Duluth coffee roaster strikes major deals
A Duluth coffee retailer made both online and big-box breakthroughs last month, when City Girl Coffee Co. finalized agreements to be sold on Amazon and by Target stores throughout Minnesota.
“And one in the state of Virginia,” owner and CEO Alyza Bohbot said. “We don’t really know how that happened, but we’ll be distributed at the Target store in Leesburg (Va.), too.”
The hot pink- and aqua-colored 12-ounce packages of coffee are available at those retailers now. It’s the latest development for the 3-year-old brand which sources as much of its coffee as possible from small, women-owned or -managed farms and co-operatives from around the globe.
In a phone interview with the News Tribune last week, Bohbot described the moves as symbolic of the trust and recognition the brand has forged in a relatively short time — and despite a coffee market brimming with brands.
“This is right where we were hoping we would be as a company,” she said. “Where we go from here depends on how successful we can be.”
City Girl already had a footing with Target as the official coffee supplier to Target Center in Minneapolis, and a partner with the arena’s professional basketball inhabitants — the Minnesota Timberwolves and Lynx.
Bohbot described conversations with Amazon and Target as going through brokers and being years long. The deals were sealed, in part, by a recently hired City Girl executive who’d previously worked with the mega-retailers. Bohbot characterized Target as an “early adopter” of new brands, but “they don’t necessarily want to be the first one to carry a brand,” she said.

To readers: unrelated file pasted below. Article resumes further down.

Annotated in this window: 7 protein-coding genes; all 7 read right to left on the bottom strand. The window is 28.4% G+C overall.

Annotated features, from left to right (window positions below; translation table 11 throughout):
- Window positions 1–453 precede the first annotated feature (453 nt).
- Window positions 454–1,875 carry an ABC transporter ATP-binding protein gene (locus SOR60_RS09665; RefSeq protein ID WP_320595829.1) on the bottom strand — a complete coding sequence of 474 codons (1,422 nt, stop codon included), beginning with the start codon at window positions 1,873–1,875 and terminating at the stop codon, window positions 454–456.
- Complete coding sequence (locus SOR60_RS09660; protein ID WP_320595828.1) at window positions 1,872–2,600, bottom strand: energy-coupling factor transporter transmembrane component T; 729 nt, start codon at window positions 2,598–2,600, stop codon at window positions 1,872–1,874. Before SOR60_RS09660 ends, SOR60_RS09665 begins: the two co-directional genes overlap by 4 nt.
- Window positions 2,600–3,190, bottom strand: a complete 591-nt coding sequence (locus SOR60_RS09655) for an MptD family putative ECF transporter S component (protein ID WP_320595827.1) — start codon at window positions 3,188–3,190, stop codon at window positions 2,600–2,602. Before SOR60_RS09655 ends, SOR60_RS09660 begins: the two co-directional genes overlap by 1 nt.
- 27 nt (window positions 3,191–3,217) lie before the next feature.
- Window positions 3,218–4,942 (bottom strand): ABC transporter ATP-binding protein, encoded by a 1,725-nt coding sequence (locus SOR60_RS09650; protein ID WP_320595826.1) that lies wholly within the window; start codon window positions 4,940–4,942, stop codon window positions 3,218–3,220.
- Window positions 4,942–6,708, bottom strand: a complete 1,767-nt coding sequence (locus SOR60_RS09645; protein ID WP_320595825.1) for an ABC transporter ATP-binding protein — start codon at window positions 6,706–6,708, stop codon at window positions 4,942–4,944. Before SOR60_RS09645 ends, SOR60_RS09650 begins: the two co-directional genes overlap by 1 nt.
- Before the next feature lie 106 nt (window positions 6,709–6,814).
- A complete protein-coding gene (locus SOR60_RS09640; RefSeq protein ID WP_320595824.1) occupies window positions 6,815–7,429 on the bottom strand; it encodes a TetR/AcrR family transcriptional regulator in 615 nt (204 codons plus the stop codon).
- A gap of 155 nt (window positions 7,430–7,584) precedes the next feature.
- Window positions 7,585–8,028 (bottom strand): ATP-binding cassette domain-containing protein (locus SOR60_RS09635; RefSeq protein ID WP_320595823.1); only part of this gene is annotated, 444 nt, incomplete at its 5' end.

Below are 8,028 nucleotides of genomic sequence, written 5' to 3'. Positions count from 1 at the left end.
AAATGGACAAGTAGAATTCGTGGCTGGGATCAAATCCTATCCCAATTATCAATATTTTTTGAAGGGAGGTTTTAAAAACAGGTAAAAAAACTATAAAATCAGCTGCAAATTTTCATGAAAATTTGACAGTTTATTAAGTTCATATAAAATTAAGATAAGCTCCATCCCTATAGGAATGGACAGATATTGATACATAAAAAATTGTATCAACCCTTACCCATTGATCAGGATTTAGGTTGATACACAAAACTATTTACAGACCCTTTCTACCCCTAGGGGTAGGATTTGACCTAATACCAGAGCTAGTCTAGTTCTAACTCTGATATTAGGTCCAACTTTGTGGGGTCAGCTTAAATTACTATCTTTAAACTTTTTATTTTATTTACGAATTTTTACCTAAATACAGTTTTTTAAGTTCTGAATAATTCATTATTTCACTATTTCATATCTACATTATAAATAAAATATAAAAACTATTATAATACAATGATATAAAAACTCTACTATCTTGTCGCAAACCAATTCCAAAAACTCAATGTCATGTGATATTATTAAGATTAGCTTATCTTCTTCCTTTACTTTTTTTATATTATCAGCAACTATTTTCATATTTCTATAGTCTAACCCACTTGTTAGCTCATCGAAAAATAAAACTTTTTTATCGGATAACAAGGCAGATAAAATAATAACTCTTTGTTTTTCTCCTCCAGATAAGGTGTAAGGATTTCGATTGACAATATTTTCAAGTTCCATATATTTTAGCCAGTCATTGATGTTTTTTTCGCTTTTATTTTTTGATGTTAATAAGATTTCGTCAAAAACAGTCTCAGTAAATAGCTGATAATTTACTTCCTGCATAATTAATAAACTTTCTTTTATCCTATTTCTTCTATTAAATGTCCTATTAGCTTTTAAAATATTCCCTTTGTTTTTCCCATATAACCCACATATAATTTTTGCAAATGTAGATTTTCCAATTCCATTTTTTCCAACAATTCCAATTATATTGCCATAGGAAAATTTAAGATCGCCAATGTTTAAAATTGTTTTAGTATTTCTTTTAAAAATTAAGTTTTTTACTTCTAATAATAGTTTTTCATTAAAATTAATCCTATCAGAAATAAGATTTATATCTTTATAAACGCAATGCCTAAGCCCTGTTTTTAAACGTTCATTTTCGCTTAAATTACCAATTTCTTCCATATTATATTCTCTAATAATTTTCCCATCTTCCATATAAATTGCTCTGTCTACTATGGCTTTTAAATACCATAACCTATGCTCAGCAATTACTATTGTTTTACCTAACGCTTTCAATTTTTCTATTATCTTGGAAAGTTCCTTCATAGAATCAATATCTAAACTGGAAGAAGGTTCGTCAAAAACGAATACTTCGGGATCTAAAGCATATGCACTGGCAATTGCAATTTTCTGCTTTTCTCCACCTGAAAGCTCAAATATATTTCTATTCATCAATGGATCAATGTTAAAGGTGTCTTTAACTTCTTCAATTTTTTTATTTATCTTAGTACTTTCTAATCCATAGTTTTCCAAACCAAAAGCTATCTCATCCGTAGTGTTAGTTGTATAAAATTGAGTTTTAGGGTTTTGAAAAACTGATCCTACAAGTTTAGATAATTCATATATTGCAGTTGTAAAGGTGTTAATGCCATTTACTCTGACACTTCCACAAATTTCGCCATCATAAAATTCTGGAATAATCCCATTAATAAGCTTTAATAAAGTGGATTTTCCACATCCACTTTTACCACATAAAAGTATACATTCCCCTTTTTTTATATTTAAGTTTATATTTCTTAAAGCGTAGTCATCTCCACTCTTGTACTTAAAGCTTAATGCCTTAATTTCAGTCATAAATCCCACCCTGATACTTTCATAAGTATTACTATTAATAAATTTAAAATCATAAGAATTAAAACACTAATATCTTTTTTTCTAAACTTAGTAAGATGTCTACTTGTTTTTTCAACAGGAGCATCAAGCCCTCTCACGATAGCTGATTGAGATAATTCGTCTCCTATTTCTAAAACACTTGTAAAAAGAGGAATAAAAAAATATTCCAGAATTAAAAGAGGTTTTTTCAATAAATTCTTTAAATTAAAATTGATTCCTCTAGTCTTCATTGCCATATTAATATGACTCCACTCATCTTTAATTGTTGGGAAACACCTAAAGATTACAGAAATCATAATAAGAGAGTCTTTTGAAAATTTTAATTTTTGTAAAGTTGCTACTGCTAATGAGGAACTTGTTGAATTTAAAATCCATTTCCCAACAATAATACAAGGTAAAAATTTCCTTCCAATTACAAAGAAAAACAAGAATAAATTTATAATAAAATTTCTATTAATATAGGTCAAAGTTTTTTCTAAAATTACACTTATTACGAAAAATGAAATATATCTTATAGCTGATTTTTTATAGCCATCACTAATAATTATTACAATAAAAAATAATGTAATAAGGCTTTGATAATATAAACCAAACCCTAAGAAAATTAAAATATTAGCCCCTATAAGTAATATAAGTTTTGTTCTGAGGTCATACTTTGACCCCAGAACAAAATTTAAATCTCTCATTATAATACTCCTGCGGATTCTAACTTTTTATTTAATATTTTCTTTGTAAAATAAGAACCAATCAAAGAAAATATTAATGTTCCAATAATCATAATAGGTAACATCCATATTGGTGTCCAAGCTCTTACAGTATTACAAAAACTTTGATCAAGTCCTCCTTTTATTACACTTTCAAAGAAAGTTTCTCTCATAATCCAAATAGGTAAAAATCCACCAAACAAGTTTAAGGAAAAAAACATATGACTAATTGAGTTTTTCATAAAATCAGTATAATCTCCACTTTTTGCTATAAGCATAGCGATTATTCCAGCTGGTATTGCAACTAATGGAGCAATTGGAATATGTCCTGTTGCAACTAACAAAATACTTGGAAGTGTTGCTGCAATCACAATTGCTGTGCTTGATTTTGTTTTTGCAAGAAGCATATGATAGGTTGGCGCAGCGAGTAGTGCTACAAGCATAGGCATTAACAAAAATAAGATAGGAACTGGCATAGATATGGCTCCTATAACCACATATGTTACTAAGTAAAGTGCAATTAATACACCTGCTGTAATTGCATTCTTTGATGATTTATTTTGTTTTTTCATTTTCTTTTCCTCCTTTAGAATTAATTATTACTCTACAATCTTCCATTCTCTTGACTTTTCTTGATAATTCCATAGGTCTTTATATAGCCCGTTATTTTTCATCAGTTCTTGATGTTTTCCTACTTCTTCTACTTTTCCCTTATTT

City Girl, with its silhouette logo of a woman on a Vespa scooter, is a brand of Alakef Coffee Roasters, the Duluth company her parents, Nessim and Deborah, started in their kitchen in 1990. Bohbot launched City Girl shortly after taking over the company from her retiring parents in 2015.
In being thrust into the trade at high levels, she quickly became inspired to help elevate the profile of women in coffee. Worldwide, she found that women made up large swaths of workers and growers, but faced greater hurdles, including sexist lending practices. Her parents had also always charitably invested 5 percent of Alakef profits back into the Northland, and Bohbot wanted to bring a similar sense of purpose to the City Girl brand.
With Alakef a well-established brand throughout the Northland, City Girl has striven to conquer the metro area.
“We’re in all the Lunds & Byerlys, Kowalski's Markets, Whole Foods (Markets), Hy-vees and a couple of different cafes and restaurants,” Bohbot said.
City Girl has a business office in the Twin Cities, but the roasting and production still take place in Duluth.
Alakef recently underwent a rebranding — including an updated logo and stylish new font — and Bohbot described the twin brands as carrying different appeals. City Girl tends to attract folks who are twenty and thirtysomething, while core users for Alakef are 40 and older.
“Different demographics, but they share the same value system,” said Bohbot, who shares part of City Girl profits with organizations that support women’s advancement in the coffee industry.
Bohbot and her fiancé recently played in a soccer game together in the Twin Cities, where their ears perked upon hearing the anecdote of a mother and daughter — one a sworn Alakef drinker and the other having just found what she thought was a great new coffee: City Girl.
“The same buyers in the same household,” Bohbot said. “It was just indicative of what we want.”